Batting methods have changed : Greg Chappell

Greg Chappell says India must refrain from the over-use of bowling machines in the nets AFP

By CricketCountry Staff

Sydney: Jan 3, 2012

Former Australian cricketer Greg Chappell opines that the use of helmets, bowling machines during the nets session have resulted in change in batting methods.

“The extra weight in the helmet has caused batsmen to stand up straighter to keep their head upright so as to manage the weight of the helmet. What this has done is put the batsman’s weight back more into the heel which makes getting the feet moving more difficult,” he wrote.

“The old bat-tapping stance generally took the head slightly to the off-side which brought the batsman’s weight to the ball of the foot which is the ideal place to be if speedy initial movement is an advantage; the added bonus is that the eyes are in-line with the off stump in this stance,” the former Australian skipper wrote in his column for The Hindu.

Chappell believes that the use of bowling machines from shorter distances is affecting the technique of the batsman.

“Next is the ubiquitous bowling machine which was a boon for the coach, but, which has had a negative effect on footwork. By removing the bowlers action from the learning equation we have unwittingly removed the most important part of the learning process for young batsmen to get their timing in-sync with the vagaries of each bowlers’ action,” he wrote.

Chappell warned, “India could do well by avoiding the trap of following England and Australia down the path of introducing bowling machines ‘en masse’ to the coaching environment. Machines also promote a short stride to the ball with a consequent throwing of the hands at the ball. It is not surprising that so many batsmen inside-edge the ball onto their stumps with this method.”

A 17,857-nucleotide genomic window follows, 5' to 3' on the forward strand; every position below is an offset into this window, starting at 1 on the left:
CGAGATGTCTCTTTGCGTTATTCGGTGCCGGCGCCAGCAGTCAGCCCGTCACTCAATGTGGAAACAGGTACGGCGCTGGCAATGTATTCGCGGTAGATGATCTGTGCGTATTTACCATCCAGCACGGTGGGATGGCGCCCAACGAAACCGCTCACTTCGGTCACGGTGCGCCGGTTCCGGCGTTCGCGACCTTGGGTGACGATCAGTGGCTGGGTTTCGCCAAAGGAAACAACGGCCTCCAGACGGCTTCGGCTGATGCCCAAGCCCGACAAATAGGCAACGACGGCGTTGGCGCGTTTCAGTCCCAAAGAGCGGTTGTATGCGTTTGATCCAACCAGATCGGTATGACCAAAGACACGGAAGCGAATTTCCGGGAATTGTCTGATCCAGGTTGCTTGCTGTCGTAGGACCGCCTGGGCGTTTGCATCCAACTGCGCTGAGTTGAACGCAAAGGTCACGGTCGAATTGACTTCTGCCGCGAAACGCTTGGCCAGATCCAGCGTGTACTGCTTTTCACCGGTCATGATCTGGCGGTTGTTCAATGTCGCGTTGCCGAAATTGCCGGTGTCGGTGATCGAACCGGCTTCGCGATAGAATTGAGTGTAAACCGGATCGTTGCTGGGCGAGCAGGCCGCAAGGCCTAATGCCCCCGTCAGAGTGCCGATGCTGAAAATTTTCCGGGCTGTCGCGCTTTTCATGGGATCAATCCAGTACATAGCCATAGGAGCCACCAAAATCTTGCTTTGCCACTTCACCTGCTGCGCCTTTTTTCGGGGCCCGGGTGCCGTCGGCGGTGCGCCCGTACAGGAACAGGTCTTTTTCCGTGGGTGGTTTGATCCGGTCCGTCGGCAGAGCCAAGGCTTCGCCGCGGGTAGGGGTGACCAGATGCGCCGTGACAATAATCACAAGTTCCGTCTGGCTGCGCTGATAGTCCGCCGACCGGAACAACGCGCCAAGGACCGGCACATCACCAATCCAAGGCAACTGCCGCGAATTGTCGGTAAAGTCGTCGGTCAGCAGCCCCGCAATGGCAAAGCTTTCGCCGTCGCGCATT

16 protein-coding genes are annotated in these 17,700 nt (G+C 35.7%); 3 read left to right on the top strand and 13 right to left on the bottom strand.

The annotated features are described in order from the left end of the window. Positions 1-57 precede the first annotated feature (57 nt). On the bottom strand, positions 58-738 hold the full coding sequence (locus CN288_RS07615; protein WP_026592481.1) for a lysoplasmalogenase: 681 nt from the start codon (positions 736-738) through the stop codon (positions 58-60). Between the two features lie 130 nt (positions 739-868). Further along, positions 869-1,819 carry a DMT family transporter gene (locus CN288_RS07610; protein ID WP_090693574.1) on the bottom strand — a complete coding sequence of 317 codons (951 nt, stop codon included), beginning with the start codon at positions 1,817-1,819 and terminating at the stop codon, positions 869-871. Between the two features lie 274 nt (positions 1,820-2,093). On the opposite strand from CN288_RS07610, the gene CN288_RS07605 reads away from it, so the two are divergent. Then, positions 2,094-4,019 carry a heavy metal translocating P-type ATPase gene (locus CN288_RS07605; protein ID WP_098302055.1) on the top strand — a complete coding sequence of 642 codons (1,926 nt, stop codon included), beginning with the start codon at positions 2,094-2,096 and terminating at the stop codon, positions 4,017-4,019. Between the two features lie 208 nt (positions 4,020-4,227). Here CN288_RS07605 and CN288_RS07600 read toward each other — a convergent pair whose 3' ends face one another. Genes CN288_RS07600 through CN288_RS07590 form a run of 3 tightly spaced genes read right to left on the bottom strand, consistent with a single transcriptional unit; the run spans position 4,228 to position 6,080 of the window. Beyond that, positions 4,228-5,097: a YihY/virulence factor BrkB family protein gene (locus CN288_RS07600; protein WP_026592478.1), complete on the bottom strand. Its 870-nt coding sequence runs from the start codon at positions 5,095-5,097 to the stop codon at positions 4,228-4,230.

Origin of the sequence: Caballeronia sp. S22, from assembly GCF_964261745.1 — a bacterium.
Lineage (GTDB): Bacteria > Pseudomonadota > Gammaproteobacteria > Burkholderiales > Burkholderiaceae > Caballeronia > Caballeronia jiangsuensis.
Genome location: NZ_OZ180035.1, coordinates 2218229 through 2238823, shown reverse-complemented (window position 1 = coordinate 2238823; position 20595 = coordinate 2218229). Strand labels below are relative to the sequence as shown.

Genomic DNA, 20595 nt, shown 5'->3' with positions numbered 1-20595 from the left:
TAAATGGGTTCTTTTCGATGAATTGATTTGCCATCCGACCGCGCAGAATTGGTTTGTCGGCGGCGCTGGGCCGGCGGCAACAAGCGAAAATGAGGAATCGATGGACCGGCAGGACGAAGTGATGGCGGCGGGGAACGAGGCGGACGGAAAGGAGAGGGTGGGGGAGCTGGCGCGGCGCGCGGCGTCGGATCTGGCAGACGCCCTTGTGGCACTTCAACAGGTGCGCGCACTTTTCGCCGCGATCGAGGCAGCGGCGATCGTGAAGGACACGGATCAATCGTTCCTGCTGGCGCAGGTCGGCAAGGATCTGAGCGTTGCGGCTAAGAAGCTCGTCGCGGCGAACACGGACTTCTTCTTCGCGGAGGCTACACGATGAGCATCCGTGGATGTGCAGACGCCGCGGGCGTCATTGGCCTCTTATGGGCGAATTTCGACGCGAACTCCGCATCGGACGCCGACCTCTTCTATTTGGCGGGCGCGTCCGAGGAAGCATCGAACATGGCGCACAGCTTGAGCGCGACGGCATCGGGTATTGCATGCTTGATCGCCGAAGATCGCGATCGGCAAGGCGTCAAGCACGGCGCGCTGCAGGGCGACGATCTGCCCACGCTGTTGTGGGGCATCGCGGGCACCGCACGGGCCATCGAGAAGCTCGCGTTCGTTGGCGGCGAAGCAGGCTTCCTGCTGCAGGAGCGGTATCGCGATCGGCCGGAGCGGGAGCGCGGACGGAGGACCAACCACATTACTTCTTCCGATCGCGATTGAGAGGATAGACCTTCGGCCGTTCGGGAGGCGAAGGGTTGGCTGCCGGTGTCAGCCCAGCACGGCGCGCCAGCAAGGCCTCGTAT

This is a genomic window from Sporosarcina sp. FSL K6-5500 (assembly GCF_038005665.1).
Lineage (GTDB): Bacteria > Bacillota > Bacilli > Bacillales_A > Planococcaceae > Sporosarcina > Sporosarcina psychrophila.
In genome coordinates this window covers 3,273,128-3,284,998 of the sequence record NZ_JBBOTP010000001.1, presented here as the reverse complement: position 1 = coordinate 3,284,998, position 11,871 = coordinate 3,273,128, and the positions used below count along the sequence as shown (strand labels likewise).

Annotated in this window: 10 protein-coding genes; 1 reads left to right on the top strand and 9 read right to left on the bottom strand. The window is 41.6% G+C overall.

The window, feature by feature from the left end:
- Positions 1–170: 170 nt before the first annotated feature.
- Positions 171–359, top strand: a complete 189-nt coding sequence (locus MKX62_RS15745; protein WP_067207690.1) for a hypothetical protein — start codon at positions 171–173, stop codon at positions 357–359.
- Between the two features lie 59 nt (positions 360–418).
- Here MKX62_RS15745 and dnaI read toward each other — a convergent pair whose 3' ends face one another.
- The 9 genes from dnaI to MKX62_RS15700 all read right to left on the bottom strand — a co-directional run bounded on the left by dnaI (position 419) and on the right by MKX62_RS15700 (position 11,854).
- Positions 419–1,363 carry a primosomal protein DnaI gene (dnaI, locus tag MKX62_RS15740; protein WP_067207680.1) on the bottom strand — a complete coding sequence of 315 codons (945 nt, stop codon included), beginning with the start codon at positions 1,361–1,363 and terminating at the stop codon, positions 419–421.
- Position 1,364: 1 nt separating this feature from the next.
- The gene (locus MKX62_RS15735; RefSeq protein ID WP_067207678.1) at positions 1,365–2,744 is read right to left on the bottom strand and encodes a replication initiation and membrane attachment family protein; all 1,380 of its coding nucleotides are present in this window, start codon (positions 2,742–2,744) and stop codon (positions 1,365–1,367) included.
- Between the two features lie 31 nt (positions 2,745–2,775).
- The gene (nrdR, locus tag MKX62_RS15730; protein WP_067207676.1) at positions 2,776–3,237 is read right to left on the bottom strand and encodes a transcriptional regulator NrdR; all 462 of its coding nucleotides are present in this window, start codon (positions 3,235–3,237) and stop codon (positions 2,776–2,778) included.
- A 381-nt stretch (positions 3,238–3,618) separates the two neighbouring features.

“Throw-downs can promote a similar action when what is needed is a smooth, long stride as close to the ball as possible with the hands coming into the action at the last possible moment. Proper use of the lower body is essential to allow the upper body to work as required,” he added.

The former India coach also believes that the use of heavy and long bats is not good for all.

“The bigger bats that are in vogue now are great for hitting the ball harder and more forgiving for off-centre hits but they also breed lazy footwork because one can get away with less than centimetre perfect footwork; if the ball is not moving.”

Chappell said many young Indian batsmen use heavy bats as they emulate Sachin Tendulkar.

“They are also more difficult to get started because of their weight so the modern phenomena of batsman standing up straight with bats already cocked-up has become more prevalent. Tony Greig has a lot to answer for being one of the first to make this method popular. Not only does this stance put the weight back on the heels, it also prevents the natural cocking of the wrists which, in turn, allows the body to work more efficiently.”

“What they don’t have is his creative mind that is the main reason why he is in a class of his own. The best thing we could do for future generations is to make sure that they learn batting with light bats, lighter helmets and that they are encouraged to use their legs properly to give them the foundation to counter the challenges that they will face with a moving ball,” he concluded.